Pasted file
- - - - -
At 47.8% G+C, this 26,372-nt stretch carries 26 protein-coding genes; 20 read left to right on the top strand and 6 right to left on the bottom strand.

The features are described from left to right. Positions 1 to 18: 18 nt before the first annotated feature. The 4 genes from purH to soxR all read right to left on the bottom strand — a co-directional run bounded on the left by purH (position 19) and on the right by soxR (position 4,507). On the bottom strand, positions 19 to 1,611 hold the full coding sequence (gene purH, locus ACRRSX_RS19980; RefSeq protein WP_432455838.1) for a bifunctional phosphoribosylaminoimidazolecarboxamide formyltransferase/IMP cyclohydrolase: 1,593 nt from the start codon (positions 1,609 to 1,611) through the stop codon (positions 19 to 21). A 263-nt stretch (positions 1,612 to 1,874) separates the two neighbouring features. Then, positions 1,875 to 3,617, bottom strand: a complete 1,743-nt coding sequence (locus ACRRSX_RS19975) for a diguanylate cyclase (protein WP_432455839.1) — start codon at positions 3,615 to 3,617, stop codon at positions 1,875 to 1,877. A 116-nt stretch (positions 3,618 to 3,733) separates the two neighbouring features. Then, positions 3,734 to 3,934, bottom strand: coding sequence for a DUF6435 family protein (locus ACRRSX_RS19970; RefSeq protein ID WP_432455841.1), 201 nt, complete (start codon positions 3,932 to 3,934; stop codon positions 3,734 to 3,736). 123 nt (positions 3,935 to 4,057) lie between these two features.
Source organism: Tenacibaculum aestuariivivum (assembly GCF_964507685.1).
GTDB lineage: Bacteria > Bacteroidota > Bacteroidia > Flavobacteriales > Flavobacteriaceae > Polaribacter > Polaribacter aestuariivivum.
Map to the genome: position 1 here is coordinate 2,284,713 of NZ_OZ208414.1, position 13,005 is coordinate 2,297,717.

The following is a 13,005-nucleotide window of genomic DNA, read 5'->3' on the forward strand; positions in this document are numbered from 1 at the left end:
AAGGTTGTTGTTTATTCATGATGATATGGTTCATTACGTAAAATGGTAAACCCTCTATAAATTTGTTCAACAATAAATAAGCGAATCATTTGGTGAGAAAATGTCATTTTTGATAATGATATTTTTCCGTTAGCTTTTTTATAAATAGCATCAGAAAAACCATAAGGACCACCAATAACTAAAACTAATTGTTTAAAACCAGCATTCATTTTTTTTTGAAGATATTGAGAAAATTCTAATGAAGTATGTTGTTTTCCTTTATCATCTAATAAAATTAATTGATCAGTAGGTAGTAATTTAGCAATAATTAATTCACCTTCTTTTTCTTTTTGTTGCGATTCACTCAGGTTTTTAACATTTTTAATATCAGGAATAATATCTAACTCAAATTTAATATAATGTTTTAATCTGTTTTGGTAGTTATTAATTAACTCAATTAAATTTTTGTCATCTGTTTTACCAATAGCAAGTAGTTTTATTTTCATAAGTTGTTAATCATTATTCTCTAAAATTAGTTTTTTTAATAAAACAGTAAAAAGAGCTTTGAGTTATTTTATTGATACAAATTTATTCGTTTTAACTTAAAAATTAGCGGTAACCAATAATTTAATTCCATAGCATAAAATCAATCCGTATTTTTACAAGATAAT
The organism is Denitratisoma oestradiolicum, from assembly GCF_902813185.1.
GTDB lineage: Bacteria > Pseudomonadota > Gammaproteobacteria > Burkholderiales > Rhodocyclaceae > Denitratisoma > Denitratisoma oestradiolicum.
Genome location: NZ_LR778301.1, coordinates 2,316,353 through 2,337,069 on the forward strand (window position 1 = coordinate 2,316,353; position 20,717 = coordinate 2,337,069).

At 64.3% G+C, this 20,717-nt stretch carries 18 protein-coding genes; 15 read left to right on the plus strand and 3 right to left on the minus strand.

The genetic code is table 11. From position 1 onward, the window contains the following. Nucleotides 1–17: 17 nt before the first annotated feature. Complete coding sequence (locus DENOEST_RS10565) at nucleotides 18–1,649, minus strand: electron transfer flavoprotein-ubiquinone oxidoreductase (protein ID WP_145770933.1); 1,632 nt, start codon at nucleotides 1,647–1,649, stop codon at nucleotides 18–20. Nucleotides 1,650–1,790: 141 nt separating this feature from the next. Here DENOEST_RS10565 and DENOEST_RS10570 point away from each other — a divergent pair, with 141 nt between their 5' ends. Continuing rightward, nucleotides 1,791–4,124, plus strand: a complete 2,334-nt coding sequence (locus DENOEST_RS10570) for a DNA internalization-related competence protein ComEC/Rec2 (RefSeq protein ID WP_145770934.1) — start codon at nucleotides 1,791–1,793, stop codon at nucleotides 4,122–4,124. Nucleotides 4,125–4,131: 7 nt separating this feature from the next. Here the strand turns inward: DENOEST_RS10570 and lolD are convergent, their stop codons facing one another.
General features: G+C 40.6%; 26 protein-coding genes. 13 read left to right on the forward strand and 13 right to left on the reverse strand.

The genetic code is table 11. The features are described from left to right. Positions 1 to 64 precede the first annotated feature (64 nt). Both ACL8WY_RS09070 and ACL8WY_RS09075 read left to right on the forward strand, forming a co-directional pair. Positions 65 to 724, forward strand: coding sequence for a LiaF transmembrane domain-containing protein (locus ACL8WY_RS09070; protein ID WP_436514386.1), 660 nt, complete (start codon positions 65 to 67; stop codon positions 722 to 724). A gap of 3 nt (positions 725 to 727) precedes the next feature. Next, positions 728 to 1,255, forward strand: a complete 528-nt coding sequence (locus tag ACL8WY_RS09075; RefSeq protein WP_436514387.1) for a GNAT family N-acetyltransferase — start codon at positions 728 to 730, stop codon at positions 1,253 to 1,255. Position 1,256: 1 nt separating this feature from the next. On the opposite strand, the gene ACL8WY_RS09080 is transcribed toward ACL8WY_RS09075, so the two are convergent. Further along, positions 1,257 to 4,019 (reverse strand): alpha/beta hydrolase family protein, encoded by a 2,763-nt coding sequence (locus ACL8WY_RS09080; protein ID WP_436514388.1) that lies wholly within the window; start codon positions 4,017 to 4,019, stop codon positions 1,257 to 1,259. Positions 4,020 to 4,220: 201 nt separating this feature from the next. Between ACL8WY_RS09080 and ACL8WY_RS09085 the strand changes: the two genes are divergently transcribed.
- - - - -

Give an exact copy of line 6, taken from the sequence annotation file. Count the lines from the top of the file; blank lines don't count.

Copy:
The following is a 13,005-nucleotide window of genomic DNA, read 5'->3' on the forward strand; positions in this document are numbered from 1 at the left end: